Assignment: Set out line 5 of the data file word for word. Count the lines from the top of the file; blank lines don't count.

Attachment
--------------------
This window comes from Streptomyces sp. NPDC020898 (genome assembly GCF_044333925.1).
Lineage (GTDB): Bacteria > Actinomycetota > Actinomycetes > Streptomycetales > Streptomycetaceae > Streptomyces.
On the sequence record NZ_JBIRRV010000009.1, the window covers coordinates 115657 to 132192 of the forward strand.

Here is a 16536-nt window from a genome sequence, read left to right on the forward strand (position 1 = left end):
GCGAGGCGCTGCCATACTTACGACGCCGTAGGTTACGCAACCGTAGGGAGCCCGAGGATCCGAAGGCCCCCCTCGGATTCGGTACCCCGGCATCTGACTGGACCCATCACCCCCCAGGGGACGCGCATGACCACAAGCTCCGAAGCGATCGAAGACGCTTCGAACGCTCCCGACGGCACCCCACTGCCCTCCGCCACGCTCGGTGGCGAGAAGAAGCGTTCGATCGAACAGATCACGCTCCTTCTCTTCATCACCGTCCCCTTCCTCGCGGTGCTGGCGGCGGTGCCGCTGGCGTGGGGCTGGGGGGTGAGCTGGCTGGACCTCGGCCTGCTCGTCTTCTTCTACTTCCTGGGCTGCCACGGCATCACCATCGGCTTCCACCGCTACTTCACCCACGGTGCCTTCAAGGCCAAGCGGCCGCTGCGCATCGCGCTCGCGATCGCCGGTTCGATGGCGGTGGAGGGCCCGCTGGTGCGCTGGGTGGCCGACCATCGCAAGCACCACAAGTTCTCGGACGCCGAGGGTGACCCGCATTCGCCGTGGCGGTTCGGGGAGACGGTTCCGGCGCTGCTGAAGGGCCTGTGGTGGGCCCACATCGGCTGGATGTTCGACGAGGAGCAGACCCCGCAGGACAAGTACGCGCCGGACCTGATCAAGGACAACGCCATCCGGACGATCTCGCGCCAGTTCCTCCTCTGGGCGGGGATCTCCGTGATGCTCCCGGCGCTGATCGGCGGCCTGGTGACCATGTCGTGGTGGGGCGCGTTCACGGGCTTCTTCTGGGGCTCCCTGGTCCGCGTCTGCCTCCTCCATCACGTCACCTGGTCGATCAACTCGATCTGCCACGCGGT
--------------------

GCGAGGCGCTGCCATACTTACGACGCCGTAGGTTACGCAACCGTAGGGAGCCCGAGGATCCGAAGGCCCCCCTCGGATTCGGTACCCCGGCATCTGACTGGACCCATCACCCCCCAGGGGACGCGCATGACCACAAGCTCCGAAGCGATCGAAGACGCTTCGAACGCTCCCGACGGCACCCCACTGCCCTCCGCCACGCTCGGTGGCGAGAAGAAGCGTTCGATCGAACAGATCACGCTCCTTCTCTTCATCACCGTCCCCTTCCTCGCGGTGCTGGCGGCGGTGCCGCTGGCGTGGGGCTGGGGGGTGAGCTGGCTGGACCTCGGCCTGCTCGTCTTCTTCTACTTCCTGGGCTGCCACGGCATCACCATCGGCTTCCACCGCTACTTCACCCACGGTGCCTTCAAGGCCAAGCGGCCGCTGCGCATCGCGCTCGCGATCGCCGGTTCGATGGCGGTGGAGGGCCCGCTGGTGCGCTGGGTGGCCGACCATCGCAAGCACCACAAGTTCTCGGACGCCGAGGGTGACCCGCATTCGCCGTGGCGGTTCGGGGAGACGGTTCCGGCGCTGCTGAAGGGCCTGTGGTGGGCCCACATCGGCTGGATGTTCGACGAGGAGCAGACCCCGCAGGACAAGTACGCGCCGGACCTGATCAAGGACAACGCCATCCGGACGATCTCGCGCCAGTTCCTCCTCTGGGCGGGGATCTCCGTGATGCTCCCGGCGCTGATCGGCGGCCTGGTGACCATGTCGTGGTGGGGCGCGTTCACGGGCTTCTTCTGGGGCTCCCTGGTCCGCGTCTGCCTCCTCCATCACGTCACCTGGTCGATCAACTCGATCTGCCACGCGGT